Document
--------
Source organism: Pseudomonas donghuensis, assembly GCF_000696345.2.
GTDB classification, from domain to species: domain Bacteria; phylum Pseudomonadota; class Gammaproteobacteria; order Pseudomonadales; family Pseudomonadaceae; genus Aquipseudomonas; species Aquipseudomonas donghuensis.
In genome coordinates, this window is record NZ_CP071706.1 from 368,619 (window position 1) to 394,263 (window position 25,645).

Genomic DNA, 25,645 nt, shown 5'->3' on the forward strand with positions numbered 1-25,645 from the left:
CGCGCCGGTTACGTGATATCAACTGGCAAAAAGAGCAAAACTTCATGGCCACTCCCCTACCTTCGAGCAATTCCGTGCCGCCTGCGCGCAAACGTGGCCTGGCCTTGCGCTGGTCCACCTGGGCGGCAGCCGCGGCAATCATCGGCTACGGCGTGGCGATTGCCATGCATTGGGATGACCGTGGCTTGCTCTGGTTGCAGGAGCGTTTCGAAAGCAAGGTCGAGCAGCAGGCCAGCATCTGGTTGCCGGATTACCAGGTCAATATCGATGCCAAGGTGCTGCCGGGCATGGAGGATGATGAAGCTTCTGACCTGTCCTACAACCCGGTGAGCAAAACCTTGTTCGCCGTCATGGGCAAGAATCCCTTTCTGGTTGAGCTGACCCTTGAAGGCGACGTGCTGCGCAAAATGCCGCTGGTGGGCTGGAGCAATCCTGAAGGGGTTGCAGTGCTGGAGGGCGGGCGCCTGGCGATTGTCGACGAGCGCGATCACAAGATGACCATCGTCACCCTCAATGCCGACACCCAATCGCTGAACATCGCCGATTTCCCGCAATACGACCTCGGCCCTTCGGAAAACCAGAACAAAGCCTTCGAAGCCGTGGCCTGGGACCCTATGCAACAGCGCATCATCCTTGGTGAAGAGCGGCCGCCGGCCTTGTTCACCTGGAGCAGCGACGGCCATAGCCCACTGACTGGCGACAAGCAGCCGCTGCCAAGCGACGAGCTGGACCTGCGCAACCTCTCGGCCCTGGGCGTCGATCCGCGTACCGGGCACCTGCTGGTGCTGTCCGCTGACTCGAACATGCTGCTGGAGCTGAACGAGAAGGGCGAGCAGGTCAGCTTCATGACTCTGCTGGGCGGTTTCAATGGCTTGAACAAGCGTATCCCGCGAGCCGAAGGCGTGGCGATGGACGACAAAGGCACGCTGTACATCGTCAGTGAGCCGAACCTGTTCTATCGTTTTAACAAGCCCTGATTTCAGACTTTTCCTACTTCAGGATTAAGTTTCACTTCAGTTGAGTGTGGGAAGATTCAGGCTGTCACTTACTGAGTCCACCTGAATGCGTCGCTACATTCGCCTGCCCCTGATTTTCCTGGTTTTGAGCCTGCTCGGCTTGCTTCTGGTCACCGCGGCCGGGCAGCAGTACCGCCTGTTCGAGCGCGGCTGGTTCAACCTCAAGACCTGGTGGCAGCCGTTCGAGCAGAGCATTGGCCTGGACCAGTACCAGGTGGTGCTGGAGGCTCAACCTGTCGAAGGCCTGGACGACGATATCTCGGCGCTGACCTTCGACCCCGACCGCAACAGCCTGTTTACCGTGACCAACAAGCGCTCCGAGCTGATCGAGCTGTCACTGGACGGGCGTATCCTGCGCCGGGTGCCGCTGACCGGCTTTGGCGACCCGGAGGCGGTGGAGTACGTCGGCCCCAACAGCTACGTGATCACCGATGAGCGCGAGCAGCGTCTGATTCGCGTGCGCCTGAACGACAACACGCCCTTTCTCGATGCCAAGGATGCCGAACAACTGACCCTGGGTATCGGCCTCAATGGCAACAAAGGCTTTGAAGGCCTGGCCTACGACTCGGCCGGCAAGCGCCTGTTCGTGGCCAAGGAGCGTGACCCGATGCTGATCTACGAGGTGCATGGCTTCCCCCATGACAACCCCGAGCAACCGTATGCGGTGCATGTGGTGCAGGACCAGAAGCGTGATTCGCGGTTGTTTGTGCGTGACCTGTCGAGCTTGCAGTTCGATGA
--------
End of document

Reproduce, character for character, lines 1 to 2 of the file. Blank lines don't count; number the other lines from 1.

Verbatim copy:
Source organism: Pseudomonas donghuensis, assembly GCF_000696345.2.
GTDB classification, from domain to species: domain Bacteria; phylum Pseudomonadota; class Gammaproteobacteria; order Pseudomonadales; family Pseudomonadaceae; genus Aquipseudomonas; species Aquipseudomonas donghuensis.